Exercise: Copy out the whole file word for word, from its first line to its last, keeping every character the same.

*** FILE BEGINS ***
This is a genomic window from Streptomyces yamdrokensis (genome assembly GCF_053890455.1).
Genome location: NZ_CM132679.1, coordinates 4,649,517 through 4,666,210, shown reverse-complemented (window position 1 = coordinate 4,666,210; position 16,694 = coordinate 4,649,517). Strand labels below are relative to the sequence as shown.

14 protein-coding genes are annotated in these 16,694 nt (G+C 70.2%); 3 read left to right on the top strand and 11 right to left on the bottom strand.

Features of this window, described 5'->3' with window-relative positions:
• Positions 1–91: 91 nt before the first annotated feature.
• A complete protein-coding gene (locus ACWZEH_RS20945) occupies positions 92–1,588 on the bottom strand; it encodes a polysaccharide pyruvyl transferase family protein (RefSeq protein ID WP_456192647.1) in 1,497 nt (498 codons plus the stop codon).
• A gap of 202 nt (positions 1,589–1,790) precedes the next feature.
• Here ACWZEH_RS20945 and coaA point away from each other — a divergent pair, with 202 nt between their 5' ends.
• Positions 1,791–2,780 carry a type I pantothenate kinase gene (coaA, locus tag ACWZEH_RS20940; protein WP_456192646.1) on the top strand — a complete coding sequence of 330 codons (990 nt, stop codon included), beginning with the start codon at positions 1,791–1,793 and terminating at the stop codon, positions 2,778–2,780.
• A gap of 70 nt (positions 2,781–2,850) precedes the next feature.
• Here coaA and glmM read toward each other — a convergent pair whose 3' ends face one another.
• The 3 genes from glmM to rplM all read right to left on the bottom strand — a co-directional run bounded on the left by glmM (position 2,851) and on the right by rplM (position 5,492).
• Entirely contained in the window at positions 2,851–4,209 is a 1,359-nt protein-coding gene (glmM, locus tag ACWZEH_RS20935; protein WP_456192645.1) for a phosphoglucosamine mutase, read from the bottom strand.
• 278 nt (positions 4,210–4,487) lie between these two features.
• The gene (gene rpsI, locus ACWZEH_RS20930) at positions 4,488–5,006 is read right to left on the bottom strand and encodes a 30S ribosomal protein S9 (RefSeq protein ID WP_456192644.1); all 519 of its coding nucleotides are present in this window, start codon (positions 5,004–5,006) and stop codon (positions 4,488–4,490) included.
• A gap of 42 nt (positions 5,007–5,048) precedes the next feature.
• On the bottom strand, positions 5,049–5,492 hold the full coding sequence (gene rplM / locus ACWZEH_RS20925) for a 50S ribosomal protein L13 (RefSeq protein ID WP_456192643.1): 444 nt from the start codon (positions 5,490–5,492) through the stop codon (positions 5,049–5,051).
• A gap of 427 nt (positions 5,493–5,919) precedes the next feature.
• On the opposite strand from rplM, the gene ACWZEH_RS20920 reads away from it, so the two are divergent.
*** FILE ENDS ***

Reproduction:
This is a genomic window from Streptomyces yamdrokensis (genome assembly GCF_053890455.1).
Genome location: NZ_CM132679.1, coordinates 4,649,517 through 4,666,210, shown reverse-complemented (window position 1 = coordinate 4,666,210; position 16,694 = coordinate 4,649,517). Strand labels below are relative to the sequence as shown.

14 protein-coding genes are annotated in these 16,694 nt (G+C 70.2%); 3 read left to right on the top strand and 11 right to left on the bottom strand.

Features of this window, described 5'->3' with window-relative positions:
• Positions 1–91: 91 nt before the first annotated feature.
• A complete protein-coding gene (locus ACWZEH_RS20945) occupies positions 92–1,588 on the bottom strand; it encodes a polysaccharide pyruvyl transferase family protein (RefSeq protein ID WP_456192647.1) in 1,497 nt (498 codons plus the stop codon).
• A gap of 202 nt (positions 1,589–1,790) precedes the next feature.
• Here ACWZEH_RS20945 and coaA point away from each other — a divergent pair, with 202 nt between their 5' ends.
• Positions 1,791–2,780 carry a type I pantothenate kinase gene (coaA, locus tag ACWZEH_RS20940; protein WP_456192646.1) on the top strand — a complete coding sequence of 330 codons (990 nt, stop codon included), beginning with the start codon at positions 1,791–1,793 and terminating at the stop codon, positions 2,778–2,780.
• A gap of 70 nt (positions 2,781–2,850) precedes the next feature.
• Here coaA and glmM read toward each other — a convergent pair whose 3' ends face one another.
• The 3 genes from glmM to rplM all read right to left on the bottom strand — a co-directional run bounded on the left by glmM (position 2,851) and on the right by rplM (position 5,492).
• Entirely contained in the window at positions 2,851–4,209 is a 1,359-nt protein-coding gene (glmM, locus tag ACWZEH_RS20935; protein WP_456192645.1) for a phosphoglucosamine mutase, read from the bottom strand.
• 278 nt (positions 4,210–4,487) lie between these two features.
• The gene (gene rpsI, locus ACWZEH_RS20930) at positions 4,488–5,006 is read right to left on the bottom strand and encodes a 30S ribosomal protein S9 (RefSeq protein ID WP_456192644.1); all 519 of its coding nucleotides are present in this window, start codon (positions 5,004–5,006) and stop codon (positions 4,488–4,490) included.
• A gap of 42 nt (positions 5,007–5,048) precedes the next feature.
• On the bottom strand, positions 5,049–5,492 hold the full coding sequence (gene rplM / locus ACWZEH_RS20925) for a 50S ribosomal protein L13 (RefSeq protein ID WP_456192643.1): 444 nt from the start codon (positions 5,490–5,492) through the stop codon (positions 5,049–5,051).
• A gap of 427 nt (positions 5,493–5,919) precedes the next feature.
• On the opposite strand from rplM, the gene ACWZEH_RS20920 reads away from it, so the two are divergent.